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CANCER: 8 percent of survivors develop a second different malignancy

In this study of over 2 million adult cancer survivors, 8 percent were found to have later acquired a second, unrelated type of cancer.  Those patients who had bladder cancer or non-Hodgkin lymphoma originally were found to be more likely to have a second cancer, which was most often lung cancer.  An argument is made for more routine CT scans of the lungs of bladder cancer survivors as long-term follow-up.

Sources:

[Interview with author]: Irwin, K. (2016, July 13). Nearly 1 in 12 patients with a common cancer develop a second, unrelated malignancy. UCLA Press Release.  Full text free here: http://newsroom.ucla.edu/releases/nearly-1-in-12-patients-with-a-common-cancer-develop-a-second-unrelated-malignancy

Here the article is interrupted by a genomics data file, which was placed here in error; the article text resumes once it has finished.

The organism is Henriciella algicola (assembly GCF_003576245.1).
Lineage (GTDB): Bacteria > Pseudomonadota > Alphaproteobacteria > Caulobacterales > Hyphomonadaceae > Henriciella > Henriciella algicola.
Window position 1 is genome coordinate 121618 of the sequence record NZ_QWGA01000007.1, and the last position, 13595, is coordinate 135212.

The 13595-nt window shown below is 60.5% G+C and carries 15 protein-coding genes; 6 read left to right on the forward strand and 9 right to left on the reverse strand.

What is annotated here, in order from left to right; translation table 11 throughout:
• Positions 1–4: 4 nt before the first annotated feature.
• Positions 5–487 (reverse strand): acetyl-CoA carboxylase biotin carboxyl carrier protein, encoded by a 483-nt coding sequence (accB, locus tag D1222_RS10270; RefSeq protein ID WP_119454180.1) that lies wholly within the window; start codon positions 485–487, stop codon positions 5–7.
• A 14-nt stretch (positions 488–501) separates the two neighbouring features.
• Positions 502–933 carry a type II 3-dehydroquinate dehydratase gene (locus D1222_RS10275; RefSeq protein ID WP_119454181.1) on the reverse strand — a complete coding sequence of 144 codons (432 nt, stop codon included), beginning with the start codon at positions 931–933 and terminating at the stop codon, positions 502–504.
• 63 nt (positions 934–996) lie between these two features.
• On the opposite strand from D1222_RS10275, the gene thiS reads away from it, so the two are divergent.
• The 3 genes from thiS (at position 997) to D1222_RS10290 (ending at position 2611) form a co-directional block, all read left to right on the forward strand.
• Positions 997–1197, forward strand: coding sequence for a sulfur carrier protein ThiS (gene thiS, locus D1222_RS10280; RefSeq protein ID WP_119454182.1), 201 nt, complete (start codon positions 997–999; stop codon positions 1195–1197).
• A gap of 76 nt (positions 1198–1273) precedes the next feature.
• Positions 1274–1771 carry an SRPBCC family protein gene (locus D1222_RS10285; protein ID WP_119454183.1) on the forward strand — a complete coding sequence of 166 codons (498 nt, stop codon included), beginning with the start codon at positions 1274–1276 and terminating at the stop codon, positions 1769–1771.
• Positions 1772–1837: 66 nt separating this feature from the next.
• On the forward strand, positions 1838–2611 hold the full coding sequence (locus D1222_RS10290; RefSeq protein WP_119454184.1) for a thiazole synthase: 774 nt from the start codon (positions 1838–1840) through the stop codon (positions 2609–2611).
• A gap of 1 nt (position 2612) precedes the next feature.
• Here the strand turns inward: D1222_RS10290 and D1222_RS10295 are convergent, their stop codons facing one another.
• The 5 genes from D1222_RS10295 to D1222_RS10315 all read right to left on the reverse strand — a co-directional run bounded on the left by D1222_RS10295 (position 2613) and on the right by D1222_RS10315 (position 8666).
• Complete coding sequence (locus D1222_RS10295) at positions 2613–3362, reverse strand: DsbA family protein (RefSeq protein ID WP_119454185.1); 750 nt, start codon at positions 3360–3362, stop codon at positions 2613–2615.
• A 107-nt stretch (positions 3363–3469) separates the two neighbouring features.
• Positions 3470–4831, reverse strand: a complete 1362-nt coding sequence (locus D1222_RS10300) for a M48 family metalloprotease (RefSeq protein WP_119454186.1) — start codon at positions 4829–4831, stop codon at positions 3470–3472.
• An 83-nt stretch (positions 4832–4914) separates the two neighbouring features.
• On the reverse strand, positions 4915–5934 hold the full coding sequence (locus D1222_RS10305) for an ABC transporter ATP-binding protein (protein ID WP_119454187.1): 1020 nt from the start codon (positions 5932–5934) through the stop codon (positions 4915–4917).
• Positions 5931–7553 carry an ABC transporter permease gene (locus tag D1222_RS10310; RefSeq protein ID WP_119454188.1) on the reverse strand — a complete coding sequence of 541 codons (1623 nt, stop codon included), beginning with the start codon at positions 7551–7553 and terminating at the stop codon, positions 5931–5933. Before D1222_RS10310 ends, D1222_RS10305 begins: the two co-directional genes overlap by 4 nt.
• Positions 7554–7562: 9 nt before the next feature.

[The medical journal article]: Dorin, N., Filson, C., Drakaki, A., and others. (2016, June). Risk of second primary malignancies among cancer survivors in the United States, 1992 through 2008. Cancer.  Click here for access to publisher’s website: http://onlinelibrary.wiley.com/doi/10.1002/cncr.30164/abstract  Posted by AHA Resource Center (312) 422-2050, rc@aha.org

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